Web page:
Tuesday, October 27, 2009


It is by-election day in the Straits - White Bay North. Locals are choosing a replacement for former cabinet minister Trevor Taylor, who resigned from Cabinet and the House of Assembly last month.

The polls are open and all three parties are getting their identified vote out to the polls. This will be an election where organization will be key to the outcome. From what I understand all three parties feel like there is an opportunity for a win in this by-election.

Predictions are a tough racket. They are even harder to make when you are not on the ground. I think the Liberals have a great candidate, and god knows we could use a stronger opposition in the House of Assembly.

Since confederation this seat has traditionally been one of the reddest seats on the island. That changed in 2001 when the former federal NDP candidate, and local fisherman Trevor Taylor, ran as a Progressive Conservative in a by-election that was triggered by the departure of Premier Brian Tobin. It was one of two by-election wins in Liberal strongholds on the Northern Peninsula that night for the then-opposition Tories, as Wally Young took the St. Barbe seat. The wins were significant for the tories and provided momentum which has not subsided even to this day.

I remember those by-elections well. If someone had the time to dig up some of the media articles related to that campaign you will find some similar themes to this current by-election. The government was on top of the polls and governemnt was spending money on projects all over the peninsula trying to buy the vote. You could not go to a community in either seat, and not trip over a cabinet minister, MHA or a liberal staffer. Money was pouring out of Municipal and Provincial Affairs as fast as it could be printed! Surely the governing liberals could not lose in the Straits.  They did, and the rest is history.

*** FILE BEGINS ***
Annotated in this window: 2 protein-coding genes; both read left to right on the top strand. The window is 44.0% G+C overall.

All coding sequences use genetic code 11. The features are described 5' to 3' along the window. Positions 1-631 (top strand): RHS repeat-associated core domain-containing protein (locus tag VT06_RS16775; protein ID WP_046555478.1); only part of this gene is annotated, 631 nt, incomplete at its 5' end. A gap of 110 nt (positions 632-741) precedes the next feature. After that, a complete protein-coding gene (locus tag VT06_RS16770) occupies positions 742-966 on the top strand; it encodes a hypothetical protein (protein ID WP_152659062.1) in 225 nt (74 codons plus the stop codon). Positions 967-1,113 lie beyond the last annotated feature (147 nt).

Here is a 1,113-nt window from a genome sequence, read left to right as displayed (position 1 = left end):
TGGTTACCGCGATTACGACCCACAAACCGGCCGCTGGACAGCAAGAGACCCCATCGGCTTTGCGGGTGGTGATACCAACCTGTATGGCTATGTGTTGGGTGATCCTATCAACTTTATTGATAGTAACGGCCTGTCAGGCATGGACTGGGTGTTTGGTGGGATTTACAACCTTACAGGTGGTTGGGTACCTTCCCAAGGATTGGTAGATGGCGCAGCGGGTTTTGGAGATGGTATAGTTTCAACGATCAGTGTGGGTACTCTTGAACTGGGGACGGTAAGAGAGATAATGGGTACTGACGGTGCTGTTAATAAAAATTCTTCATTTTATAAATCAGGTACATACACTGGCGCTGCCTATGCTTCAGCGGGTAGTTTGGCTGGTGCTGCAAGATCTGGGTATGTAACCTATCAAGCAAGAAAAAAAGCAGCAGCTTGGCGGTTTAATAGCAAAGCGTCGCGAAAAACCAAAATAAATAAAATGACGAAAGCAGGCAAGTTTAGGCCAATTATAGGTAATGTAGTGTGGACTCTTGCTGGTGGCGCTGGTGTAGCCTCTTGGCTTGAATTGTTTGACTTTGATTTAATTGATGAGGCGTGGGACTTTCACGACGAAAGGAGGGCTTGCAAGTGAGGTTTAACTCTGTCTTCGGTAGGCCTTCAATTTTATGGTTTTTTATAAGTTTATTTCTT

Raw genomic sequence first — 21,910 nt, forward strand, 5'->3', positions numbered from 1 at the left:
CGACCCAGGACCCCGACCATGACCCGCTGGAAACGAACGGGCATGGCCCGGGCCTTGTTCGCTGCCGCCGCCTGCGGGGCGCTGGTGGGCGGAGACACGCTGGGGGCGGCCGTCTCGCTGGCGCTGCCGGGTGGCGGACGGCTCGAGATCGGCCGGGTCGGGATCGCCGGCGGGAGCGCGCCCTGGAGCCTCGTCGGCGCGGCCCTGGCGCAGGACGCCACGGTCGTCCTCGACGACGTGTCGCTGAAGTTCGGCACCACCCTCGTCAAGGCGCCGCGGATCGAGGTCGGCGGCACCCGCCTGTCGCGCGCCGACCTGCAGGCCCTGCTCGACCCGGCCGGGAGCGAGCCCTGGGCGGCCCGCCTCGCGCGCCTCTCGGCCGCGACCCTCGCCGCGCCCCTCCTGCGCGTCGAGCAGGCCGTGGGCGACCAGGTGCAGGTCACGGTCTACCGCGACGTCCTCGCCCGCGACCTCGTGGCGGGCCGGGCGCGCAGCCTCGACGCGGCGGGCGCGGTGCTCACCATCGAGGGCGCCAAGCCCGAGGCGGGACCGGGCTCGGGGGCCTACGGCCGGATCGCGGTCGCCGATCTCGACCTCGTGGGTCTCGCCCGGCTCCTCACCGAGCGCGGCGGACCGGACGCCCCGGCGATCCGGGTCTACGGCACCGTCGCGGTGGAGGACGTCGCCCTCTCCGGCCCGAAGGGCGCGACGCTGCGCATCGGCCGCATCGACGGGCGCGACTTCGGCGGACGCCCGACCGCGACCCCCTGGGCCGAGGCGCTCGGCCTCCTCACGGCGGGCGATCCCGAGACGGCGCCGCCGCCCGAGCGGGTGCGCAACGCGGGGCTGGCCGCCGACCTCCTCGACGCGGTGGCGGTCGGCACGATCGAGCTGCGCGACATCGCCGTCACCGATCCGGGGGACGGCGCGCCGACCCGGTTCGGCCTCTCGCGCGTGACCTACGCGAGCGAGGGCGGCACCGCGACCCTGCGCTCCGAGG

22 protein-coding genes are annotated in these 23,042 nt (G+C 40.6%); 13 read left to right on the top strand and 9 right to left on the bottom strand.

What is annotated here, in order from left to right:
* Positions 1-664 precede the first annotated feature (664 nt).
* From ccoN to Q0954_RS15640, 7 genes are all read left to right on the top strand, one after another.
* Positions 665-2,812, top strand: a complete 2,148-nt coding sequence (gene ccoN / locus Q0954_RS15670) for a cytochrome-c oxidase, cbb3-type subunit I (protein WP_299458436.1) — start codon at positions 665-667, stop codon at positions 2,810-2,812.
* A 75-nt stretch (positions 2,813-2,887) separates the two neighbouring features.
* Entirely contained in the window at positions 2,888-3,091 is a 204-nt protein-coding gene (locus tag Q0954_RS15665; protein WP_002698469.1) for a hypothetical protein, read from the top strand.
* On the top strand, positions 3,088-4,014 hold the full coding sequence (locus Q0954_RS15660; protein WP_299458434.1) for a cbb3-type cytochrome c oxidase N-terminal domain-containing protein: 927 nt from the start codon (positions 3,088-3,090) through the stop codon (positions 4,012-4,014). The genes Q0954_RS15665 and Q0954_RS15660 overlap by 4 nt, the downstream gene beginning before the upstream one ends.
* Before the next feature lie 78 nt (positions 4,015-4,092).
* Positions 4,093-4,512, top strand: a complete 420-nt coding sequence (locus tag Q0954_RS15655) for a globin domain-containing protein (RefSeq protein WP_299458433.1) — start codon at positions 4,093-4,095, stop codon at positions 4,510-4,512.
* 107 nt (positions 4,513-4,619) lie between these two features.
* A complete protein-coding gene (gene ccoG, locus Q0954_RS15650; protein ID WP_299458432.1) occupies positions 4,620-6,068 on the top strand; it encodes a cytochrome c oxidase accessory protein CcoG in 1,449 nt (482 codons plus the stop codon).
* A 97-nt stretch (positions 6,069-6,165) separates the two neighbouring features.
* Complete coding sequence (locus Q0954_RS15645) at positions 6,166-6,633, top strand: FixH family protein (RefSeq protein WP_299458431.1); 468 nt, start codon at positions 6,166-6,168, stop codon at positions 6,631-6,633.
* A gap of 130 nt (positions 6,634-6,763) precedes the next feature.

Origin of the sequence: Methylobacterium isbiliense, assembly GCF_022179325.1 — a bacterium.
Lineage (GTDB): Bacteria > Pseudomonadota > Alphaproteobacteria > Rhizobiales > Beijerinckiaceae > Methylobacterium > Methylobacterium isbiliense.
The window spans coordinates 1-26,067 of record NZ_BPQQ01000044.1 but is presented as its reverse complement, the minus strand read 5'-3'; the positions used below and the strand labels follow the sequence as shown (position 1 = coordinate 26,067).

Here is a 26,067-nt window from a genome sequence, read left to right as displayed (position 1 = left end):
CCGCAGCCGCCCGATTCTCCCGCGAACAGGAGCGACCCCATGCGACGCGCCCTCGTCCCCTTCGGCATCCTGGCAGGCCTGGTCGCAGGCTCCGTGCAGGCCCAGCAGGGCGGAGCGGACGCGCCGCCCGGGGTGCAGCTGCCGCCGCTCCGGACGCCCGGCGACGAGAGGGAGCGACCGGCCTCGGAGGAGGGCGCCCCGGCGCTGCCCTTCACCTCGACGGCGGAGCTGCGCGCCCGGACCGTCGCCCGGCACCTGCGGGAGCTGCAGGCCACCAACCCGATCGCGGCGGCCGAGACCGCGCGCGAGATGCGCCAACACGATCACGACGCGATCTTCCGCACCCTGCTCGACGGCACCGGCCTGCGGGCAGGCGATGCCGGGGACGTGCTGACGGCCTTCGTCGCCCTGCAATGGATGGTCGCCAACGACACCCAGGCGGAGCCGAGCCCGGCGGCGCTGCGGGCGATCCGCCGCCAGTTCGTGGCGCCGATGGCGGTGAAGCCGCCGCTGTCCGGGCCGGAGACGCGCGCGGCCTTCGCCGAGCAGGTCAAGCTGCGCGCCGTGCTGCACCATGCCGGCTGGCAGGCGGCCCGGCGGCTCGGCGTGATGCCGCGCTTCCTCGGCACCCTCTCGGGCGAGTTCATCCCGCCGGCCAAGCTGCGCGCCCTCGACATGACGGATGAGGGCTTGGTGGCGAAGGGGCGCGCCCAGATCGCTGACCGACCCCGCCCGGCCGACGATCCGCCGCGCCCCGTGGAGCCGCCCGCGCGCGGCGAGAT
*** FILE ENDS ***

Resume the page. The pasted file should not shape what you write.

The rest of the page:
In fairness, I should provide some perspective. The Liberal leader at the time was interim Premier Beaton Tulk and Danny Williams had announced he was seeking the Progressive Conservative leadership. The results were a bad omen of the times to come for the Liberal Party of Newfoundland and Labrador.

Back to predictions. Yes we need a stronger opposition but what is in it for the Straits - White Bay North to switch sides? The government is strong and enjoys vast public support. Voters in St. Anthony and the White Bay area have been served well. Even the Liberal candidate's business has benefited from the William's Government's Small and Medium-sized Enterprise Fund. The Flowers Cove issue has been addressed. There is still the issue with school closures, but on the whole this election has served the interests of the district well.